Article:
Dudley sergeant resigns over racist and homophobic WhatsApp messages
A police sergeant who shared racist and homophobic material on WhatsApp has resigned.
Nick Slym shared content deemed "extreme in nature" which brought West Midlands Police into disrepute, a misconduct hearing heard.
Slym, who was based at Brierley Hill and worked as a response officer in Dudley, resigned on November 6 and admitted his actions.
But chief constable Dave Thompson told the hearing: "The former officer would have been dismissed without notice, otherwise."
The hearing was told Slym also "solicited" information from a Lincolnshire-based custody officer, which was not police-related.
"Clearly this was an abuse of his position," said Mr Thompson.
A mobile phone was seized from a prison officer on February 12, which showed Slym was part of two WhatsApp groups, one of which had 21 members.
It was on at least one of these groups that Slym shared racist, homophobic and derogatory content.
The hearing heard Slym was part of at least one group on the encrypted messaging service for a prolonged period of time.
"It was clear that the witnesses failed to challenge the content of the material or remove him from the group," said Mr Thompson.
"The officer admitted that the conduct took place at times when he was on and off duty."
He added that the content shared was of an "extreme nature".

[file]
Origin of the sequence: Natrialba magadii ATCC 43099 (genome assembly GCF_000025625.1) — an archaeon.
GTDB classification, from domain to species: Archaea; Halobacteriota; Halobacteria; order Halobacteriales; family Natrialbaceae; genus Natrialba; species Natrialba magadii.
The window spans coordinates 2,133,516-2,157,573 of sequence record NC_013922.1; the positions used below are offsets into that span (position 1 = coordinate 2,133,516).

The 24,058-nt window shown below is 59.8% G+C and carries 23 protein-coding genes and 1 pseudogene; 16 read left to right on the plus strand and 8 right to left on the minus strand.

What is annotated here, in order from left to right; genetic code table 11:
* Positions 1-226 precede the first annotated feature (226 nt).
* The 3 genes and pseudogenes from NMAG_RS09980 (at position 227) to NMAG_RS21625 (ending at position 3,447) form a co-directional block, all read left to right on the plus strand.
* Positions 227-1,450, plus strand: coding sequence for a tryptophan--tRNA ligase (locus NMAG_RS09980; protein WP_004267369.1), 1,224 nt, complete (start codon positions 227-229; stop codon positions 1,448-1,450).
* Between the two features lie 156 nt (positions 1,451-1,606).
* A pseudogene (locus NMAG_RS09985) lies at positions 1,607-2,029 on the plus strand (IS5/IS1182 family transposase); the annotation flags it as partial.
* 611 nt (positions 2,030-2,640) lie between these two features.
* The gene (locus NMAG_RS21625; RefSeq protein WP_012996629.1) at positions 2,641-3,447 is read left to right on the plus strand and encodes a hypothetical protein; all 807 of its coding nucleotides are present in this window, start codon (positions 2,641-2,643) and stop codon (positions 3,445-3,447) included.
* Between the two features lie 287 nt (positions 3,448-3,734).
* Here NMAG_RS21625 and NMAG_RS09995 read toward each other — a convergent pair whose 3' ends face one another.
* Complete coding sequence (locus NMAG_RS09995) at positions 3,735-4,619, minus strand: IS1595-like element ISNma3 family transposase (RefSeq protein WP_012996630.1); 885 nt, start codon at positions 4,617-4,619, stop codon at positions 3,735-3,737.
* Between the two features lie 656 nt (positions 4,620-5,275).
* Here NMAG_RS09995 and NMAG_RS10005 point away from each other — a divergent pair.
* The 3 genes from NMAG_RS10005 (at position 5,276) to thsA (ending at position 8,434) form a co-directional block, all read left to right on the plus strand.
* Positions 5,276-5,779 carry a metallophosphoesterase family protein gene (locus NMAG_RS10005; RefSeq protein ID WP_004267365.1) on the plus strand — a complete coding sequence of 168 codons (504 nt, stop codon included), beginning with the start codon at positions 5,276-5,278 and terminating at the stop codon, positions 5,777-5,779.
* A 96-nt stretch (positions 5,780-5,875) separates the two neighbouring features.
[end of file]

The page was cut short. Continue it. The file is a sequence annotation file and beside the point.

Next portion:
The hearing did not provide any further details of what content was shared.
Chief superintendent Chris Todd, head of professional standards, told the hearing: "The actions are a clear breach of conduct.
"This demonstrates he couldn't be trusted to perform his role as an officer.
"He has admitted to receiving and sending content. His actions were intended and deliberate.
"His actions involved accessing confidential information without a police purpose.
"Were the actions known to the public, they would have caused upset to communities."
The hearing concluded that Slym committed gross misconduct in his job.
West Midlands Police accepted his resignation after he handed it in this month.
Speaking on behalf of Slym, who was not present for the hearing, Dave Hadley from the Police Federation said: "He would like to apologise to you all for the behaviour that has caused reputational damage to the organisation."
Sorry, we are not accepting comments on this article.